New advisory period elicits mixed reaction from students

October 22, 2020 — by Ethan Lin and Allen Luo
Photo by Allen Luo

Students complete modules like the ones shown above every Wednesday during advisory.

Like most students, junior Weilin Sun has a love-hate relationship with Wednesdays in the school’s online learning schedule this year. He loves that he has a day to catch up on his homework and work ahead in classes. He hates that he has to arise at 8:35 to be ready for his 9 a.m. advisory period. 

The half-hour advisory period started this year as a way to educate students on a wide range of issues, from microaggressions to issues of consent and many others. Students complete educational these units on their own and then move on with their Wednesdays.

Perhaps not surprisingly, the reception to the advisory period has been mixed.

“I don’t believe students have really been learning what the administration wants them to learn, as many people don’t take advisory seriously,” junior Amitav Rawat said. “The topics being taught are extremely sensitive topics and having them communicated through an online module is not the best way to teach it to students.” 

For the school, the implementation of advisory had another purpose. By state mandate this year,  teachers had to have live contact with students for five days a week.  

According to assistant principal Kerry Mohnike, the advisory period itself is not required by the state, but some of the state’s initiatives don’t fit into any singular curriculum or class, so the advisory period fulfills those needs.

“The Haert curriculum and the Epoch Curriculum were specifically chosen to meet the needs of our students and to supplement the work being done to define the new Graduate Profile that is under review,” Mohnike said.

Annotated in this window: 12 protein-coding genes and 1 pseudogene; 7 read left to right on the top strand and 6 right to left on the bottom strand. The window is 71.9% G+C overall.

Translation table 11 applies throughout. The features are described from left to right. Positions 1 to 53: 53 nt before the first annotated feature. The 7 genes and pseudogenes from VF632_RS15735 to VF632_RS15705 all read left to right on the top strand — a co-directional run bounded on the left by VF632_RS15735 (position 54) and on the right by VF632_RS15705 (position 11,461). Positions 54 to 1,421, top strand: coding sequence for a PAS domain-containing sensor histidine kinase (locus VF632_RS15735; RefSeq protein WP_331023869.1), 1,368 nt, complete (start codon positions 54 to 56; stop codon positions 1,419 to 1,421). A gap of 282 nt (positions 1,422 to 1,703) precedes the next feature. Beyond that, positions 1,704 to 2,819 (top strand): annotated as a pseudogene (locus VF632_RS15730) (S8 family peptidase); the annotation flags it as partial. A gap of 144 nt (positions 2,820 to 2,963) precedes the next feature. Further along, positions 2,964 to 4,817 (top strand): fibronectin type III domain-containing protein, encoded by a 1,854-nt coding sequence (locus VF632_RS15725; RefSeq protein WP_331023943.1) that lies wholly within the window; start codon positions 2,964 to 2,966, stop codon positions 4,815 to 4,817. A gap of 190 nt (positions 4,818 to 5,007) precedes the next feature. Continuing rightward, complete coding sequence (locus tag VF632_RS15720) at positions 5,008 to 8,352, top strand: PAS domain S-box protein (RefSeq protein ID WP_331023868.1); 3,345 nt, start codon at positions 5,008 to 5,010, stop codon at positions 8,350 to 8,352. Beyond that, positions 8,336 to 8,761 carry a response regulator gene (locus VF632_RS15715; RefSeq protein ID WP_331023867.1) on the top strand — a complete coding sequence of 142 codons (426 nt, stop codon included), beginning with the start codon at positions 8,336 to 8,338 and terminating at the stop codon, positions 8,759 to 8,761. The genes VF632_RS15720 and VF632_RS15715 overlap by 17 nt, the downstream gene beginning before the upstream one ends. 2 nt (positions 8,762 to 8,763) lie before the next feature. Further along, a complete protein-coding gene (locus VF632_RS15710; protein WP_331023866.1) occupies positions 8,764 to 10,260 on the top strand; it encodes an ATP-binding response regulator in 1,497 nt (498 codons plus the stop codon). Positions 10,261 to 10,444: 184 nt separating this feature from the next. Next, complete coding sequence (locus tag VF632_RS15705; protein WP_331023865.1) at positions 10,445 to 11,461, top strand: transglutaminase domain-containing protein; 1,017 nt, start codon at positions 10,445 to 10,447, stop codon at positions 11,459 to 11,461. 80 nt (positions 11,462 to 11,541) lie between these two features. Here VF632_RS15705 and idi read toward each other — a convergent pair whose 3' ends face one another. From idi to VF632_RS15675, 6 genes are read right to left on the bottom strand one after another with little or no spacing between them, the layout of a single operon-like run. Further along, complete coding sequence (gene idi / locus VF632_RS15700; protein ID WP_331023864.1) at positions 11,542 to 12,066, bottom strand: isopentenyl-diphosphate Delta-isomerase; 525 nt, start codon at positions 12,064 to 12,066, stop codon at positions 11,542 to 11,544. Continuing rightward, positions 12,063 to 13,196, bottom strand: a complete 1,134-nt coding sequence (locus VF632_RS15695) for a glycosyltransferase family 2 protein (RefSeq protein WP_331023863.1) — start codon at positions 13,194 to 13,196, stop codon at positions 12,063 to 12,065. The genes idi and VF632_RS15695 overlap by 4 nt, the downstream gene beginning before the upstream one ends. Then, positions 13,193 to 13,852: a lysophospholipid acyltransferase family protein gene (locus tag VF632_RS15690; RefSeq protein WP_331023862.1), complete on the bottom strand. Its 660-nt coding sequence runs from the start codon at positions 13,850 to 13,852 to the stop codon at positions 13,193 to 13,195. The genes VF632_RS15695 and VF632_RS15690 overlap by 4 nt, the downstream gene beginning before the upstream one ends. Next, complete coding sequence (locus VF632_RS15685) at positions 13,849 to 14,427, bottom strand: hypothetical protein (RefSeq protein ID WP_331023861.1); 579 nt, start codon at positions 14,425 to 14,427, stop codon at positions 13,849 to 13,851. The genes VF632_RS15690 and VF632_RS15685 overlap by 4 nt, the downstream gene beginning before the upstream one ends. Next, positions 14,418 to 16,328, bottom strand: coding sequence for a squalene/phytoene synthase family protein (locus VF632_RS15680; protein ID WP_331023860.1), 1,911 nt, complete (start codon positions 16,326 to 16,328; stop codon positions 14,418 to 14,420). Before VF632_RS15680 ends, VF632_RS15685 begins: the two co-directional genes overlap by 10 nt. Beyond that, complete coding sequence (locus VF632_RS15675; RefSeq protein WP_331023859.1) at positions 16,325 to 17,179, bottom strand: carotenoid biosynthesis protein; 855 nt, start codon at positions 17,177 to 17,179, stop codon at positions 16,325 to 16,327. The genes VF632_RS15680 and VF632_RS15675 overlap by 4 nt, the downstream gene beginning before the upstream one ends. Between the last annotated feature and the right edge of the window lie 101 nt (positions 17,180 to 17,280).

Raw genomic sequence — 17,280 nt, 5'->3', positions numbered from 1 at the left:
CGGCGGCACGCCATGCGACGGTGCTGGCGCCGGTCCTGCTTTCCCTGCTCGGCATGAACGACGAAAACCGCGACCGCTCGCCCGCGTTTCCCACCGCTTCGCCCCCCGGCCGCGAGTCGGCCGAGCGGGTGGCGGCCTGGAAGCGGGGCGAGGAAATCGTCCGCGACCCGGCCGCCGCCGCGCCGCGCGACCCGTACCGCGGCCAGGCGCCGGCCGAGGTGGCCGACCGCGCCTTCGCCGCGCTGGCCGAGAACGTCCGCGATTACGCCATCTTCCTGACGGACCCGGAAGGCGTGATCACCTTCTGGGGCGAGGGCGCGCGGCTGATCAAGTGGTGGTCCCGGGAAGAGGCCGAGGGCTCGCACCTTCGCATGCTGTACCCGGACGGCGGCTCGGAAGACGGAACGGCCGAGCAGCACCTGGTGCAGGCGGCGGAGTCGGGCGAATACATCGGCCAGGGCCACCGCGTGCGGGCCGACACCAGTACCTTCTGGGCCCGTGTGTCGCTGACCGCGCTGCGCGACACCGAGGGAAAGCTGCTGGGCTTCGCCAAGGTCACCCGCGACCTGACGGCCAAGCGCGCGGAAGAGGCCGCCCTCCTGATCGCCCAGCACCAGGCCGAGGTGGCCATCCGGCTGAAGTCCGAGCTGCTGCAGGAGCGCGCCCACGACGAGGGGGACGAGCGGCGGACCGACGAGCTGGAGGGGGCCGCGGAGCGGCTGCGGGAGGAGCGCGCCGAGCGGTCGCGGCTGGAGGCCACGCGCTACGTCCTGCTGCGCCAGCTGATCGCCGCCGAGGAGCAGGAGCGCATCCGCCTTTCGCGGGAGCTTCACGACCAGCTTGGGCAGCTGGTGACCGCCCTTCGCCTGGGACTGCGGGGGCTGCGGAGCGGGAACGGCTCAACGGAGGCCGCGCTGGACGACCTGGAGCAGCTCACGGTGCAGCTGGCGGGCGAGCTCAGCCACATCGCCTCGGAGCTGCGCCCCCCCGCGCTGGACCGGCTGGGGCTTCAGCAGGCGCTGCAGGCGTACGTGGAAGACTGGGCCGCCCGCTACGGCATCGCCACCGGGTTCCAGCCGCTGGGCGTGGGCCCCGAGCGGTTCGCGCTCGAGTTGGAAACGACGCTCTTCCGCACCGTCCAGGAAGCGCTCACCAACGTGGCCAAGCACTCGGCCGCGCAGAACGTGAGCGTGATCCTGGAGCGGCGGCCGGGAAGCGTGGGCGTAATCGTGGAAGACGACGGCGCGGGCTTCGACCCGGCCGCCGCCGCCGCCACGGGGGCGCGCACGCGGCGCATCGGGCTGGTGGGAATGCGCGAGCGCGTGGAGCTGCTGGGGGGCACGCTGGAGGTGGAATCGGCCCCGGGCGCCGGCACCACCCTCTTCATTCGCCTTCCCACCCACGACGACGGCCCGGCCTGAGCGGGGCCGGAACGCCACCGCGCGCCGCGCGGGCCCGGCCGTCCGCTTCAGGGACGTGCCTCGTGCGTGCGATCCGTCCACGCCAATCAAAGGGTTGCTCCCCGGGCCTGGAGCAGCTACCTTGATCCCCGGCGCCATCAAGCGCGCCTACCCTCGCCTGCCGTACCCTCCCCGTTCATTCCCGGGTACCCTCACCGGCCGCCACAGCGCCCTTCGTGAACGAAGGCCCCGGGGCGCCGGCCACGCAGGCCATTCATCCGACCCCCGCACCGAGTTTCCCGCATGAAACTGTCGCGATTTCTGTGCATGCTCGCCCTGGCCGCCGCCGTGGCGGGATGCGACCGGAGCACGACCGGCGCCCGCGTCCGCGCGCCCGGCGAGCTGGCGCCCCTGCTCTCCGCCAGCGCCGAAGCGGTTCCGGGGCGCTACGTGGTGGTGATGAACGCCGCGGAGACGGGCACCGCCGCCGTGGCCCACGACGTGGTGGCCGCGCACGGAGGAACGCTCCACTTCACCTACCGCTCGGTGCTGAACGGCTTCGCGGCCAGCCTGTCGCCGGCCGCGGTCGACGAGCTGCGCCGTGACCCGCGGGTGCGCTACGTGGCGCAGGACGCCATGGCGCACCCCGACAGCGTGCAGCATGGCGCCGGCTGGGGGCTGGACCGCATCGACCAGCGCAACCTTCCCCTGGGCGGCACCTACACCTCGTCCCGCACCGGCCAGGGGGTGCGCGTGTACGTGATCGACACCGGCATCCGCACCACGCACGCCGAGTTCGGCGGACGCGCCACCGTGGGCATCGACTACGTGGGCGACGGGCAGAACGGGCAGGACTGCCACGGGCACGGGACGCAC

With the school now in remote learning, these modules also have to be self-explanatory and easily followed. Although the school has tried to pick the best curricula to follow during the advisory periods, many students said they feel disengaged during it, or think the whole system could be improved.

“One way to improve it [advisory] is maybe after a certain time, all the students will go into a Zoom meeting to discuss what they learned. That way, people can get new ideas and learn from different perspectives,” said junior Glenn Liang.

Other students have suggested a different way to utilize the advisory period by completely changing the content taught. Sophomore Siddharth Kamannavar thinks the school should hold a school-wide assembly during this time to discuss school events, as communication is lacking during remote learning, instead of just teaching mental health through a computer screen. 

Despite negative feelings about  advisory, some see it as a potential break from school. 

“Advisory is a great way to break up the monotonous grind of school,” junior Daniel Jiang said. “Sometimes you just need a break from the pile of assignments you have.” 

Although there are few actual consequences for not completing the assigned modules, administrators hope students complete the coursework. Students who do not complete it will receive a message asking if assistance is needed with connecting to the modules.

“The consequences [for not attending advisory] are simply attendance — and learning-related,” Mohnike said. “No one wants to punish anyone for not completing things that are good for them. It would be like punishing someone for not eating a healthy meal or taking a prescribed medication.”

Currently, advisory is planned to continue through the end of this year. If the school returns to full in-person mode in the months ahead, school leaders will iron out how it will fit into the school week. 

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